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Five Biggest Money Mistakes at the Beginning of the Year

Financial disasters - we all have made them, which resulted in some regret. The beginning of the year usually represents, for many of us, a time of resolution, new goals, or the "New Year, New You" mentality. To make this a year of financial success, it will take some planning and a shift in how you think about money. In this article, we identify the five biggest money mistakes people make during this time of the year and what you can do to avoid these pitfalls!

Summer Watson, MHS, PhD and Jen Fontanilla, Certified Money Coach (CMC) from a live show "The Life, Love and Money Show with Summer and Jen" shares five practical steps that will help you avert money mistakes and support your financial success!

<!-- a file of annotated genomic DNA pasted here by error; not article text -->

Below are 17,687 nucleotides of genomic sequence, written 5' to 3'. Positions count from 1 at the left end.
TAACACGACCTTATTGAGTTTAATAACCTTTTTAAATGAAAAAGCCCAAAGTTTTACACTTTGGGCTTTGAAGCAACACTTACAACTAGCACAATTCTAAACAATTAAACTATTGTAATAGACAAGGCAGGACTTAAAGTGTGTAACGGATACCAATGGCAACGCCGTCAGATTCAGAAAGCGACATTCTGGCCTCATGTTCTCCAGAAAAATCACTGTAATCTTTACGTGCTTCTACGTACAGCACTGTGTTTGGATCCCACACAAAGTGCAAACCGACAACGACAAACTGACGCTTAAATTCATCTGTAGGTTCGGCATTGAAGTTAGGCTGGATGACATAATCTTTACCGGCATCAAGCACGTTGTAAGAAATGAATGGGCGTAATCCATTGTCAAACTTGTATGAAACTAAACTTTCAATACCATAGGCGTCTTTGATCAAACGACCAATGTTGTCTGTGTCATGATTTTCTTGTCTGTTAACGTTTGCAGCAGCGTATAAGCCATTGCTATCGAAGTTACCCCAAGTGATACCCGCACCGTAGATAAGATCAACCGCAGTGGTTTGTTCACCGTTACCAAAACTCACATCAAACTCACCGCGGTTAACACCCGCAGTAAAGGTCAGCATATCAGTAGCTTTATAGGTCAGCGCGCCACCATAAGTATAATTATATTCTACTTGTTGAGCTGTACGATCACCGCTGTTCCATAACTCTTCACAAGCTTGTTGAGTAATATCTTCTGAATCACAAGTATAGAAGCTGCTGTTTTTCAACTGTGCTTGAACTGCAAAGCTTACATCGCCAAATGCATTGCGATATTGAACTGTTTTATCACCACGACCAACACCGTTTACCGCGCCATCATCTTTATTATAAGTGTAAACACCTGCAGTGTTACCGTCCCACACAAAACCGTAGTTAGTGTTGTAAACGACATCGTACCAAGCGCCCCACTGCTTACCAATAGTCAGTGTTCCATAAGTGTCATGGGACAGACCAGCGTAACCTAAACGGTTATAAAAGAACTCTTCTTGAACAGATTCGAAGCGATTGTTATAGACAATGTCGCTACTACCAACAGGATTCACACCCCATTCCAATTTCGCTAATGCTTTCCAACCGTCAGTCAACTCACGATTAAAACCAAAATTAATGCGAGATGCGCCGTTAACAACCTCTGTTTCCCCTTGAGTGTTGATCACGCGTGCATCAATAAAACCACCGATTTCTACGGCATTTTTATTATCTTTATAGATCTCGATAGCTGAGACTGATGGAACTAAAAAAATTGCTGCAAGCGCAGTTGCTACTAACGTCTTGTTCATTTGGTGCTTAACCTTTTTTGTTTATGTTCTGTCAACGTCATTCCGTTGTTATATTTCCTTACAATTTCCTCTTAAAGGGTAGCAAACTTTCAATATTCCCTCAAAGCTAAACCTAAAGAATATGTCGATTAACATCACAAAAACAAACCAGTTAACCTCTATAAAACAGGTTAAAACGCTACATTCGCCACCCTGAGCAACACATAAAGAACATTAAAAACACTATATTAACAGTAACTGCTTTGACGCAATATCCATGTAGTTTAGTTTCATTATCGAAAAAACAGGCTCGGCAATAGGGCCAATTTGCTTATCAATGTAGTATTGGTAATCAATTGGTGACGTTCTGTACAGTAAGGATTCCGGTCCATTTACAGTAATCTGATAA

Stay away from "Lifestyle Creep" Many of us have done it - we get a raise and we make a little more money, but rather than trying to figure out how to pay down debt or how much more we can save and put away, we think about "What can I buy"? This is where the journey of living a more expensive lifestyle also known as "Lifestyle Creep" begins. Take that extra money and prioritize your goals. Do you need to pay off some consumer debt? Are you putting away money for retirement? Do you have a healthy balance in your emergency fund? It may be tempting to tell yourself, "Well, I deserve this. I earned it. I can afford this now." Celebrate your milestones, but don't forget to make a money plan and prioritize your financial goals. No emergency fund A big lesson that the pandemic has taught us is how important it is to have an emergency fund. Here's where you take your extra money and work towards building funds that will sustain six months or more of expenses. When you don't set cash aside, it will force you to find other expensive ways to sustain your lifestyle. This could lead to putting simple purchases on credit cards or taking out cash advances at high-interest rates. And, if you don't have a great credit score, this could cost you even more! Consider taking any bonuses, tax refunds, or any money that is left over from your budget and put it into an emergency fund. Paying the wrong debt first With debt being one of the most stressful financial problems that people have, sometimes we don't know what we should pay off first. Are you aggressively trying to pay off your home and putting extra money towards your mortgage? Typically, a mortgage has a lower interest rate. However, you might first consider tackling consumer credit cards, which generally have a higher interest rate. Be strategic about the debt you are trying to pay off. By getting rid of your debt, it will improve your credit score and free up money, which will allow you to put more money towards your other financial goals, such as savings and investments. Not monitoring your credit Sign up for a free credit monitoring service that alerts you of potential danger. Not paying attention to what is going on with your credit can wreak havoc on your financial situation. Plus, the time it takes to clean it up would be a major time suck. Protect your identity and assets and don't put yourself in a position of trying to clean the mess up after it's too late. Not having insurance Insurance is one of those things that we don't like to think about or pay for, but when we use it, we sure are happy it was in place! Not having insurance can be extremely costly. If you already have insurance for your auto or home, take some time to review your policy with your agent to make sure you have the right amount of coverage. Even more critical, do you have life insurance? This is the foundation of any solid financial plan. Without it, people experience extreme financial hardship. Be wise and protect your loved ones by putting a plan in place and preparing for the unexpected.

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